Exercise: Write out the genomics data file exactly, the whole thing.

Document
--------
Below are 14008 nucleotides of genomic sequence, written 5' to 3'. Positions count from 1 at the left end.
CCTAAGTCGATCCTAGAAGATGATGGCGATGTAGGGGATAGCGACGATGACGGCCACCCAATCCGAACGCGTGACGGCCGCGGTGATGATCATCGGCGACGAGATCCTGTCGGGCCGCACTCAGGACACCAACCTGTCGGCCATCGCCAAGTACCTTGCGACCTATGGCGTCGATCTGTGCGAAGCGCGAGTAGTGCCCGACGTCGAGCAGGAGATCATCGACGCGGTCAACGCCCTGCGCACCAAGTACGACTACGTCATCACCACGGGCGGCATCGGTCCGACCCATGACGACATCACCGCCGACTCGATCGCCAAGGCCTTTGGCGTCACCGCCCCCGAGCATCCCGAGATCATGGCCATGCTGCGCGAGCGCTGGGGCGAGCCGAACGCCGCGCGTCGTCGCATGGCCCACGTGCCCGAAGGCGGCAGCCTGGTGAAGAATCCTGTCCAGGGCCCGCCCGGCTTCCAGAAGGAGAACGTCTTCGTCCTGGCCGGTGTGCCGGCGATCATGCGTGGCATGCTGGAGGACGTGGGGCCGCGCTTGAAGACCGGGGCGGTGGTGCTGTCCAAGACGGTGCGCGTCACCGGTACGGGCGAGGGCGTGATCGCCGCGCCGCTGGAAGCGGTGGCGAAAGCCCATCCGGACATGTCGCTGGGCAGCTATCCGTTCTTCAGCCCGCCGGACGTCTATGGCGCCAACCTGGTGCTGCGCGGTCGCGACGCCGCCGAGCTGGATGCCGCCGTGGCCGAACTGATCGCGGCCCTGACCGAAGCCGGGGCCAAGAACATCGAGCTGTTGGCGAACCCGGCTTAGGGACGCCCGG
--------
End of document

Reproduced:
Below are 14008 nucleotides of genomic sequence, written 5' to 3'. Positions count from 1 at the left end.
CCTAAGTCGATCCTAGAAGATGATGGCGATGTAGGGGATAGCGACGATGACGGCCACCCAATCCGAACGCGTGACGGCCGCGGTGATGATCATCGGCGACGAGATCCTGTCGGGCCGCACTCAGGACACCAACCTGTCGGCCATCGCCAAGTACCTTGCGACCTATGGCGTCGATCTGTGCGAAGCGCGAGTAGTGCCCGACGTCGAGCAGGAGATCATCGACGCGGTCAACGCCCTGCGCACCAAGTACGACTACGTCATCACCACGGGCGGCATCGGTCCGACCCATGACGACATCACCGCCGACTCGATCGCCAAGGCCTTTGGCGTCACCGCCCCCGAGCATCCCGAGATCATGGCCATGCTGCGCGAGCGCTGGGGCGAGCCGAACGCCGCGCGTCGTCGCATGGCCCACGTGCCCGAAGGCGGCAGCCTGGTGAAGAATCCTGTCCAGGGCCCGCCCGGCTTCCAGAAGGAGAACGTCTTCGTCCTGGCCGGTGTGCCGGCGATCATGCGTGGCATGCTGGAGGACGTGGGGCCGCGCTTGAAGACCGGGGCGGTGGTGCTGTCCAAGACGGTGCGCGTCACCGGTACGGGCGAGGGCGTGATCGCCGCGCCGCTGGAAGCGGTGGCGAAAGCCCATCCGGACATGTCGCTGGGCAGCTATCCGTTCTTCAGCCCGCCGGACGTCTATGGCGCCAACCTGGTGCTGCGCGGTCGCGACGCCGCCGAGCTGGATGCCGCCGTGGCCGAACTGATCGCGGCCCTGACCGAAGCCGGGGCCAAGAACATCGAGCTGTTGGCGAACCCGGCTTAGGGACGCCCGG